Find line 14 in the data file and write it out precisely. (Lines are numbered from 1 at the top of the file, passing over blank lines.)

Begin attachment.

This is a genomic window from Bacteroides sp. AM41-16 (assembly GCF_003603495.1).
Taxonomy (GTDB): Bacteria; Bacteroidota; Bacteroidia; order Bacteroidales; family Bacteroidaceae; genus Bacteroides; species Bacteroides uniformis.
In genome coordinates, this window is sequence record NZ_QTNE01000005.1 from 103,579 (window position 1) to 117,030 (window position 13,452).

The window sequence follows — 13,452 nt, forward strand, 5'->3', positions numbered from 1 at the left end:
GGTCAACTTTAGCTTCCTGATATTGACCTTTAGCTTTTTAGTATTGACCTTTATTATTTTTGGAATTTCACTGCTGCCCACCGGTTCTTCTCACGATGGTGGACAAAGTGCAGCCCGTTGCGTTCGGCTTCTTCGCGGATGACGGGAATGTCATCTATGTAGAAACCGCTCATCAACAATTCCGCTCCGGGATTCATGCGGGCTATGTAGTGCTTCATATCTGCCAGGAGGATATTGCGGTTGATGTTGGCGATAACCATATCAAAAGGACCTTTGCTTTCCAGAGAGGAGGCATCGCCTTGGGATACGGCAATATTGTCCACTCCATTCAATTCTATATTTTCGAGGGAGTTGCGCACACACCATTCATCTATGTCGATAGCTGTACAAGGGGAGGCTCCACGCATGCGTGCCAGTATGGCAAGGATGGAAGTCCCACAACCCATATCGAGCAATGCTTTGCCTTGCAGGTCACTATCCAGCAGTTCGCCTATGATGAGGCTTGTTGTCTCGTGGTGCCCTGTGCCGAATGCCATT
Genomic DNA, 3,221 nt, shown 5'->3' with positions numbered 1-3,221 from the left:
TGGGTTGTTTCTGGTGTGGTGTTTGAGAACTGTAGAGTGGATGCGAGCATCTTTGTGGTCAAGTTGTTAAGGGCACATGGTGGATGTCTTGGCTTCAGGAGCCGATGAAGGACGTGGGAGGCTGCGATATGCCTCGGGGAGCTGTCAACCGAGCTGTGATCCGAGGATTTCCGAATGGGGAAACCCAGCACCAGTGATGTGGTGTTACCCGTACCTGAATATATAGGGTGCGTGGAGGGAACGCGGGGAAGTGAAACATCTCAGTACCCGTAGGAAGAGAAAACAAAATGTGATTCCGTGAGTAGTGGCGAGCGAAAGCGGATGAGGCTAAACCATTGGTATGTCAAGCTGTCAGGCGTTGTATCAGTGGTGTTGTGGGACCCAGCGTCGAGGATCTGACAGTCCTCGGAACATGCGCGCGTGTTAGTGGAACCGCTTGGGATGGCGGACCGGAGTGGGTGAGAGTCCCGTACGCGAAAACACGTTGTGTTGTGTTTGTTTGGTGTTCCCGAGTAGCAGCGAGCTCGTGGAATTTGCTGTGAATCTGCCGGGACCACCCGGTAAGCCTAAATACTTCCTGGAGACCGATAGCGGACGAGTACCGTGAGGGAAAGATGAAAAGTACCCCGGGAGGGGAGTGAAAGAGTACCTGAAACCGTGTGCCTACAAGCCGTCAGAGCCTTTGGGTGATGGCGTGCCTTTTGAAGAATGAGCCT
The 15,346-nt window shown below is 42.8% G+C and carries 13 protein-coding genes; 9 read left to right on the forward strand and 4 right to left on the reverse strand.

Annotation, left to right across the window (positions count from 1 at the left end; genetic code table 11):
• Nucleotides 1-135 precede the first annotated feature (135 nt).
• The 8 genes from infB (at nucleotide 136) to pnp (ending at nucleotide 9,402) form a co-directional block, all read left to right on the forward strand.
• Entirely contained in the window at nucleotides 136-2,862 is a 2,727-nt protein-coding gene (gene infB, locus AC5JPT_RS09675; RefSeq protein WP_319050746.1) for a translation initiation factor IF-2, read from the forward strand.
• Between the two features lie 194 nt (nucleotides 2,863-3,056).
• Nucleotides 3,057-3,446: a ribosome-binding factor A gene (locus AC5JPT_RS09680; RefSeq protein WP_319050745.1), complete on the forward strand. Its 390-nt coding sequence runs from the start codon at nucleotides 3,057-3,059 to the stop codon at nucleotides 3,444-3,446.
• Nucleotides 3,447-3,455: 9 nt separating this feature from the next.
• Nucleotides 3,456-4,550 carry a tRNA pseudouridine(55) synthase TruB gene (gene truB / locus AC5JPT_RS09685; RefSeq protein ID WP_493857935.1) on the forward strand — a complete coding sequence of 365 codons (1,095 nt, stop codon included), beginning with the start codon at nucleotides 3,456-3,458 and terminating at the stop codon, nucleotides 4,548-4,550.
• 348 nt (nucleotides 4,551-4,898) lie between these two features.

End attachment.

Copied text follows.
• Nucleotides 3,057-3,446: a ribosome-binding factor A gene (locus AC5JPT_RS09680; RefSeq protein WP_319050745.1), complete on the forward strand. Its 390-nt coding sequence runs from the start codon at nucleotides 3,057-3,059 to the stop codon at nucleotides 3,444-3,446.